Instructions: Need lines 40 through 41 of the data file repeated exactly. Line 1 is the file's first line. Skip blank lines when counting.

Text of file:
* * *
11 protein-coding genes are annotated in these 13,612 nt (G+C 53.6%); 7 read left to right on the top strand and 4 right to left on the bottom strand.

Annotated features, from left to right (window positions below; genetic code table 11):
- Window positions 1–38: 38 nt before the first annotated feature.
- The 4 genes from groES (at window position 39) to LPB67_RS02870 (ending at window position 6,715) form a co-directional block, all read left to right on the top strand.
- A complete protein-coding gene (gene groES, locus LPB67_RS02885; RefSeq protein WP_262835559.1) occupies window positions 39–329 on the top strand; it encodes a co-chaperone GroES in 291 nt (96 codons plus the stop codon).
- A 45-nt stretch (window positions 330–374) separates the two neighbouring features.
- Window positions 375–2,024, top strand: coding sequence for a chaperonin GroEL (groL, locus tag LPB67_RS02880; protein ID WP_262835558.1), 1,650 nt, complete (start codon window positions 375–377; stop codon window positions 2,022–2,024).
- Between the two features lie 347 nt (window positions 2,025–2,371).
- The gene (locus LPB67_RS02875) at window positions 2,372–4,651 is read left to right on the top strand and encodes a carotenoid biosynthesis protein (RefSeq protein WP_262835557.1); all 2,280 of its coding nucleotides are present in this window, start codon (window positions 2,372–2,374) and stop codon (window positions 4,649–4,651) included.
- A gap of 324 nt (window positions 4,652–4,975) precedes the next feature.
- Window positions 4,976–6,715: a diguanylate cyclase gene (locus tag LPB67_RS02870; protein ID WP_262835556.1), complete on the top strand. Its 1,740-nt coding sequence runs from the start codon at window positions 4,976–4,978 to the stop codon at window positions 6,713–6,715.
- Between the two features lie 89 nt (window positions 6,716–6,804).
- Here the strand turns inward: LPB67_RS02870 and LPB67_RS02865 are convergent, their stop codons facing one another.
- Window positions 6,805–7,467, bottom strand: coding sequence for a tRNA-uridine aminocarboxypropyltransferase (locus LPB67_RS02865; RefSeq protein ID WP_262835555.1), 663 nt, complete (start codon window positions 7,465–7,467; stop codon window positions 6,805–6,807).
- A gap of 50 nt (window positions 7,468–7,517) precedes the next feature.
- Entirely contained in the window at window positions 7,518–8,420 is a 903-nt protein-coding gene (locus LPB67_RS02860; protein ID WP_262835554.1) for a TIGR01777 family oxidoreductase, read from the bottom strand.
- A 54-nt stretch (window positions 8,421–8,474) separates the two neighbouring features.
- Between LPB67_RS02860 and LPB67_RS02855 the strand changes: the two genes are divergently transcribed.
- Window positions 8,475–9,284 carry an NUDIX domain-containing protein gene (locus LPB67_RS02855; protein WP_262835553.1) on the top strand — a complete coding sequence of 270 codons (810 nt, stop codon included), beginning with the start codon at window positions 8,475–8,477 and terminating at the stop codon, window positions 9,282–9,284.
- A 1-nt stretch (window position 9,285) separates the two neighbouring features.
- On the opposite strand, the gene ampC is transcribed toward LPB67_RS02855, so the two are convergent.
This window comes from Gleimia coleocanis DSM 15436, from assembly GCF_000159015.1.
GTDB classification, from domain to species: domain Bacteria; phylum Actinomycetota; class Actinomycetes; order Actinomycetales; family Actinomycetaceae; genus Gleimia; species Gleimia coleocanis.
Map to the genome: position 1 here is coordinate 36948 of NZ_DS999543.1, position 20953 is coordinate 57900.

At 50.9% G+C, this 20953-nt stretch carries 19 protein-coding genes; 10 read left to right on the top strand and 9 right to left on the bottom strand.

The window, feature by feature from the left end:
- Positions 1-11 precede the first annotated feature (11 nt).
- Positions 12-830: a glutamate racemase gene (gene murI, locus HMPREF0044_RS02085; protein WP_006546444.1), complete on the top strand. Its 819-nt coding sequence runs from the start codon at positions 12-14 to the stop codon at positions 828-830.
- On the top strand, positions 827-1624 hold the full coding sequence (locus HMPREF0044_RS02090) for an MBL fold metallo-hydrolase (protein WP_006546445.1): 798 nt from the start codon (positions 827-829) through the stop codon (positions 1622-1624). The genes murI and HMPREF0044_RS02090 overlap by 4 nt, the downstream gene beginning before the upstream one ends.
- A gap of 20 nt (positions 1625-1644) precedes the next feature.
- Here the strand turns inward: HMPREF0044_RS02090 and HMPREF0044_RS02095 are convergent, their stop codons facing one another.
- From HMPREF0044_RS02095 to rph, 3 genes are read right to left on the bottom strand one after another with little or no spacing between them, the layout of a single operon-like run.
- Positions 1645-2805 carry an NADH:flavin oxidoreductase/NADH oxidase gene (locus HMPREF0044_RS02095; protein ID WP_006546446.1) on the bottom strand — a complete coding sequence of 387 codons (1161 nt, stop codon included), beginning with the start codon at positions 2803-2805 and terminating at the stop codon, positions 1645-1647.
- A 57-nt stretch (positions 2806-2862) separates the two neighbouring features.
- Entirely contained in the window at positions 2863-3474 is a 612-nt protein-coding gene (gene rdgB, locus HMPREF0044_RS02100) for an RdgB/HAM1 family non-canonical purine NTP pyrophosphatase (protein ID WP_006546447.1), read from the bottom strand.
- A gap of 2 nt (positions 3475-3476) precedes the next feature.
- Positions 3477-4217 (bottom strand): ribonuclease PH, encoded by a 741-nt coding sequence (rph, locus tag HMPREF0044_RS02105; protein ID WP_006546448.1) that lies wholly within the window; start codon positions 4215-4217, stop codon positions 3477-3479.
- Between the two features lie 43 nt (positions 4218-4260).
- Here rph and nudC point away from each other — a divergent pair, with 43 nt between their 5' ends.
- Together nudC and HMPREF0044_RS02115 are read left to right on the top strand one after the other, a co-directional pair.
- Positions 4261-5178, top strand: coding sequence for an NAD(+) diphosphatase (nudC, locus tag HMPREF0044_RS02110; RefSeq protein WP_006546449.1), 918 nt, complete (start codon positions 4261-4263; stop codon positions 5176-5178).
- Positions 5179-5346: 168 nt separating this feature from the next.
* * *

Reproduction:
- Together nudC and HMPREF0044_RS02115 are read left to right on the top strand one after the other, a co-directional pair.
- Positions 4261-5178, top strand: coding sequence for an NAD(+) diphosphatase (nudC, locus tag HMPREF0044_RS02110; RefSeq protein WP_006546449.1), 918 nt, complete (start codon positions 4261-4263; stop codon positions 5176-5178).